Three Alba Amicorum from the Habsburg Netherlands

Manlius, Wijts, and Huenich in the Ottoman Empire


  • Robyn Dora Radway Central European University



Habsburg Netherlands, Ottoman diplomacy, trans-imperial objects, costume books, album amicorum


This article uses the alba collected by three travellers from the Habsburg Netherlands to Constantinople in the 1570s and 1580s to explore the purposes of collecting and what they reveal about being part of an integrated imperial mission that represented Habsburg territory abroad. The first album was gathered by the imperial ambassador’s physician Arnold Manlius between May 1571 and November 1574. Manlius’s humanist project is filled with over ninety signatures from his fellow housemates and local notables, accompanied by explanatory annotations in Latin. The article contrasts this large collection with the alba of Lambert Wijts of Mechlin and Johann Huenich of Antwerp, both of whom spent two months in Constantinople as members of tribute-carrying delegations. Wijts (who was in Constantinople between July and August 1572) and Huenich (January through March 1586) gathered eclectic collections of signatures alongside sets of costume album images. Taken together, the three alba reveal a range of collecting practices and purposes – intellectual, documentary, and personal – of men from the Southern Low Countries working in the service of Habsburg emperors in Ottoman Constantinople.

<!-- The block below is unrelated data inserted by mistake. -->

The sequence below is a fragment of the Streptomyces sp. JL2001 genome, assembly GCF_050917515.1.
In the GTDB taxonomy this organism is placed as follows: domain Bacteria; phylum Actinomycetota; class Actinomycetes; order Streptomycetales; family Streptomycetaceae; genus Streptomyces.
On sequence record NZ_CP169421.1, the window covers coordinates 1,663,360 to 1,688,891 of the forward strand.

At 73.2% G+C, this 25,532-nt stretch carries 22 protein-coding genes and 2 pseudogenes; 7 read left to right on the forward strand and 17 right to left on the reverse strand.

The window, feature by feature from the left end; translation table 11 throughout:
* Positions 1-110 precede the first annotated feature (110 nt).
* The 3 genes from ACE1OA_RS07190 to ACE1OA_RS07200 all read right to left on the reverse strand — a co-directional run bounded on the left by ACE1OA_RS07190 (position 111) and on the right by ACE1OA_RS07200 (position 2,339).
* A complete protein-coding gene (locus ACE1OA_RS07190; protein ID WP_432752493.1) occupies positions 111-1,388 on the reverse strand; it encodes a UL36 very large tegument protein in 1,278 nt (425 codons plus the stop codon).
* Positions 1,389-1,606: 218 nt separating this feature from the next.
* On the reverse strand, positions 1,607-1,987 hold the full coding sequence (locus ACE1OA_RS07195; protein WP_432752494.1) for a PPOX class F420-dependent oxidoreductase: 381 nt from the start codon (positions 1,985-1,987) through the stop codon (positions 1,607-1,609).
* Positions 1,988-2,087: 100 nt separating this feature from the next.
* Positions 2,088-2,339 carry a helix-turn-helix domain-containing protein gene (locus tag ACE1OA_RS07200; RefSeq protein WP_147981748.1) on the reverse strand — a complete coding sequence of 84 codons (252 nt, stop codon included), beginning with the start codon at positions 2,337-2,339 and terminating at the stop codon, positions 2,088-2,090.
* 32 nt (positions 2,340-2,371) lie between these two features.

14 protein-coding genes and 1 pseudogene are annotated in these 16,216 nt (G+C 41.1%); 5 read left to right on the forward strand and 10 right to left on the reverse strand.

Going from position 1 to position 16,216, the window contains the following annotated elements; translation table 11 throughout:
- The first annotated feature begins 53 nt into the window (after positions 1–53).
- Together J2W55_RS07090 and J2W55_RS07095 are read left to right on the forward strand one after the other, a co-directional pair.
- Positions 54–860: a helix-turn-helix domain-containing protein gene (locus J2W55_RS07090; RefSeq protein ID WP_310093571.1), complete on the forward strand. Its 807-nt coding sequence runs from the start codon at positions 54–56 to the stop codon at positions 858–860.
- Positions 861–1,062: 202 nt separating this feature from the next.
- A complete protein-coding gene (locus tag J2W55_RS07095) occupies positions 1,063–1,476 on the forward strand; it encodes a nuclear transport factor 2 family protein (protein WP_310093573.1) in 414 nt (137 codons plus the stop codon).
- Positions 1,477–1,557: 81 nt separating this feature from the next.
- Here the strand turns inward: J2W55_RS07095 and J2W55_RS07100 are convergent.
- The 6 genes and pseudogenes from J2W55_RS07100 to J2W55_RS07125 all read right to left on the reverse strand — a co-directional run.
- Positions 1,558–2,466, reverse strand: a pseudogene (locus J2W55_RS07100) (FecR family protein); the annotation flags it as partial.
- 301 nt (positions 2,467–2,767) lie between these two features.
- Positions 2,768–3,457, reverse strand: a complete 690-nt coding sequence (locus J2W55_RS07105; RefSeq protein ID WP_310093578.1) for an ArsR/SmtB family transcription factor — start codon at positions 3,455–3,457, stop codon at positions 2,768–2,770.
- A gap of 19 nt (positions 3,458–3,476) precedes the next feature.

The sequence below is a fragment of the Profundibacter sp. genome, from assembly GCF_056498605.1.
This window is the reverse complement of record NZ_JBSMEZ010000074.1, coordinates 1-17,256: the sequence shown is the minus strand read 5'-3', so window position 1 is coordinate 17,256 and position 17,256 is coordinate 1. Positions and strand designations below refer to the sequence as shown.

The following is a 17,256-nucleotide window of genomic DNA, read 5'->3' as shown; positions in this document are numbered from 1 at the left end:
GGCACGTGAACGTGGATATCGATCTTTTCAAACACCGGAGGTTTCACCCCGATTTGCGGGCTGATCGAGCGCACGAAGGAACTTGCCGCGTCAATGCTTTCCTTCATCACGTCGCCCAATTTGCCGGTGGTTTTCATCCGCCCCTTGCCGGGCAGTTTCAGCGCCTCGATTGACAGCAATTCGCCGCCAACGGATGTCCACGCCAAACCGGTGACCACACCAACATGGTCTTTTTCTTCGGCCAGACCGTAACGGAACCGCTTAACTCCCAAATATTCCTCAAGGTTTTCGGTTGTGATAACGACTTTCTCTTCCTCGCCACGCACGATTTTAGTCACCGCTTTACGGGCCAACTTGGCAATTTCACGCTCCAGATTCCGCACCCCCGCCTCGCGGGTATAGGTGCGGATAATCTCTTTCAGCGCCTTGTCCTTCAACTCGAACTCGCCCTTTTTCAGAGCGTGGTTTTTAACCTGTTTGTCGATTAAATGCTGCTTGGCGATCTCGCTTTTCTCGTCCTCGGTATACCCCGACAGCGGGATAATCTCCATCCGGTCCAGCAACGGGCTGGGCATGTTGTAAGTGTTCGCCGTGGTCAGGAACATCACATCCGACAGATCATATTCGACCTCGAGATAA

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How to Cite

Radway, R. D. (2022). Three Alba Amicorum from the Habsburg Netherlands: Manlius, Wijts, and Huenich in the Ottoman Empire. Early Modern Low Countries, 6(1), 103–126.